Securities and Exchange Commission

may be taking a look into the subprime mess that has hobbled a pair of

Bear Stearns


hedge funds.

According to a report by

Business Week

, citing people familiar with the situation, the SEC has launched a preliminary probe into what led the Bear Stearns' High-Grade Structured Credit Strategies Enhanced Leveraged Fund to nearly meet its end.

The fund, along with the related High-Grade Structured Credit Strategies Fund, are run by Ralph Cioffi and invest in collateralized debt obligations -- mortgage securities that have been structured as bonds and pooled for resale to investors.

The SEC will be reviewing how Bear Stearns realized it would have to restate the losses in the funds to amounts much wider than it had previously reported. The funds have been hit with sizable losses and margin calls from creditors over the past several weeks due to the volatility in the mortgage market, primarily related to the subprime turmoil that hurt Wall Street earlier in the year.

Nothing may come of the inquiry and no official papers have been issued, the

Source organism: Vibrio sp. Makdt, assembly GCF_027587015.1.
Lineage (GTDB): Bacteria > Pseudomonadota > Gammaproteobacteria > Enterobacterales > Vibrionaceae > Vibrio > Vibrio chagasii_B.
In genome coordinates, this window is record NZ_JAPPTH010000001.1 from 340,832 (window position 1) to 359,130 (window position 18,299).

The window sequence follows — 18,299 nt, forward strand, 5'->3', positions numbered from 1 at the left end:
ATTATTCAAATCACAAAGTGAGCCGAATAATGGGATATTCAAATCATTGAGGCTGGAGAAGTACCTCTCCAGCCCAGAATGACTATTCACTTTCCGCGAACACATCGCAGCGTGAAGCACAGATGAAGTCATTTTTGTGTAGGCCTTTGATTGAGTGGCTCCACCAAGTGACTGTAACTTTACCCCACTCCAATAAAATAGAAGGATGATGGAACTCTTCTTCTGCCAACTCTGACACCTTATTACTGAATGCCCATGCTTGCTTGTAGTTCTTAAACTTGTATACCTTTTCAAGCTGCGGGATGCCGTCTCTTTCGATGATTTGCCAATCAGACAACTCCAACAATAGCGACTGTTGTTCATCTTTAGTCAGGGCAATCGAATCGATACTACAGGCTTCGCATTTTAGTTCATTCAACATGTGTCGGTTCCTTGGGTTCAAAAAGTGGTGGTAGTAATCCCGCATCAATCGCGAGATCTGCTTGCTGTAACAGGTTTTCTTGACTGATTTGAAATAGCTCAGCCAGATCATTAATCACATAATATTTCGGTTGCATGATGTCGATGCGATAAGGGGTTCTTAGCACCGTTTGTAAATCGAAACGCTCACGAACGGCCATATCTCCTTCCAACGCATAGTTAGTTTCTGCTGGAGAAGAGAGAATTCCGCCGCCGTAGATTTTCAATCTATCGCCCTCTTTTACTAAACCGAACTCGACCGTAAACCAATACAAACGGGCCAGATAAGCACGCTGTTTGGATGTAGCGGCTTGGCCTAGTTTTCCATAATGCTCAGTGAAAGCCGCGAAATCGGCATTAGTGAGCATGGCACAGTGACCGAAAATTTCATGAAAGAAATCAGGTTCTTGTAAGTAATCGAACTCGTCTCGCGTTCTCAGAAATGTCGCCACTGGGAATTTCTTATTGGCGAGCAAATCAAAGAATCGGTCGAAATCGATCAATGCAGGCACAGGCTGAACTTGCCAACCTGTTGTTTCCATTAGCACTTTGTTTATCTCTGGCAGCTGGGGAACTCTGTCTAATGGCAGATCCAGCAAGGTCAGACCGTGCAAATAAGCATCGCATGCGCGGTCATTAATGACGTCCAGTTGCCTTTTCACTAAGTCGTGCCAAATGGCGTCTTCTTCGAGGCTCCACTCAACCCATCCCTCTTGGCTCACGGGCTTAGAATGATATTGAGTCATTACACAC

Business Week

article notes.

Bear Stearns stepped up to provide $3.2 billion in order to bolster the High-Grade Structured Credit Strategies fund, but not the Enhanced Leveraged fund. The funds are being overwhelmed by losses on esoteric securities including bonds, loans and other derivatives tied to subprime mortgages packed into collateralized debt obligations.

Adding to the Bear Stearns woes were comments from Merrill Lynch analyst Guy Moszkowski, who speculated that the company may have to lend a hand to the more leveraged fund, which owes about $7 billion to its creditors.

Bear Stearns has been deeply mired in the subprime debt business, which has dragged down its share price over the past few months even more than its banking peers. The company's mortgage platform is the second-largest U.S. mortgage originator.

On Monday, Bear Stearns tumbled 4.7% to $139.10 in trading that was four times heavier than normal.